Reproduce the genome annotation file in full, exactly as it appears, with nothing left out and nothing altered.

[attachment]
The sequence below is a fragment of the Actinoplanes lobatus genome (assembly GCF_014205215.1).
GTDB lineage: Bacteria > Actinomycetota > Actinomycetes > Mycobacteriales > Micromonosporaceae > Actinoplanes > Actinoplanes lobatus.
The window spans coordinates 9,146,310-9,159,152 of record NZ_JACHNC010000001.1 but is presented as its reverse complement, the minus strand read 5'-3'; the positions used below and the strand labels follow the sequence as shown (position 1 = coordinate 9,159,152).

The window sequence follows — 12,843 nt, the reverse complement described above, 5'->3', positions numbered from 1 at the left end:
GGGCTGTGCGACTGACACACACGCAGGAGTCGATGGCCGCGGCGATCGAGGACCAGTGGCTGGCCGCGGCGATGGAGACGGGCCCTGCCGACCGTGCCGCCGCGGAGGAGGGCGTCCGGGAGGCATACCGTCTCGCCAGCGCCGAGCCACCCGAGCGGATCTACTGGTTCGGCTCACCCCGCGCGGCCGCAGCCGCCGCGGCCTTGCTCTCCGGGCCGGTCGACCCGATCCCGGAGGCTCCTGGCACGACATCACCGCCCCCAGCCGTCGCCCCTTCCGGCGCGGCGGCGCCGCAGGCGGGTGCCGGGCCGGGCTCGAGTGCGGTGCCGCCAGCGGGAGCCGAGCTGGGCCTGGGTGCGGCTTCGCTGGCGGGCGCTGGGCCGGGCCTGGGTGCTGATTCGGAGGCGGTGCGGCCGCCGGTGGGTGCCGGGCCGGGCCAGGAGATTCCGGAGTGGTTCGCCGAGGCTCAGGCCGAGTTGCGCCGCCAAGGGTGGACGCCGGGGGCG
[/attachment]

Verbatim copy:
The sequence below is a fragment of the Actinoplanes lobatus genome (assembly GCF_014205215.1).
GTDB lineage: Bacteria > Actinomycetota > Actinomycetes > Mycobacteriales > Micromonosporaceae > Actinoplanes > Actinoplanes lobatus.
The window spans coordinates 9,146,310-9,159,152 of record NZ_JACHNC010000001.1 but is presented as its reverse complement, the minus strand read 5'-3'; the positions used below and the strand labels follow the sequence as shown (position 1 = coordinate 9,159,152).

The window sequence follows — 12,843 nt, the reverse complement described above, 5'->3', positions numbered from 1 at the left end:
GGGCTGTGCGACTGACACACACGCAGGAGTCGATGGCCGCGGCGATCGAGGACCAGTGGCTGGCCGCGGCGATGGAGACGGGCCCTGCCGACCGTGCCGCCGCGGAGGAGGGCGTCCGGGAGGCATACCGTCTCGCCAGCGCCGAGCCACCCGAGCGGATCTACTGGTTCGGCTCACCCCGCGCGGCCGCAGCCGCCGCGGCCTTGCTCTCCGGGCCGGTCGACCCGATCCCGGAGGCTCCTGGCACGACATCACCGCCCCCAGCCGTCGCCCCTTCCGGCGCGGCGGCGCCGCAGGCGGGTGCCGGGCCGGGCTCGAGTGCGGTGCCGCCAGCGGGAGCCGAGCTGGGCCTGGGTGCGGCTTCGCTGGCGGGCGCTGGGCCGGGCCTGGGTGCTGATTCGGAGGCGGTGCGGCCGCCGGTGGGTGCCGGGCCGGGCCAGGAGATTCCGGAGTGGTTCGCCGAGGCTCAGGCCGAGTTGCGCCGCCAAGGGTGGACGCCGGGGGCG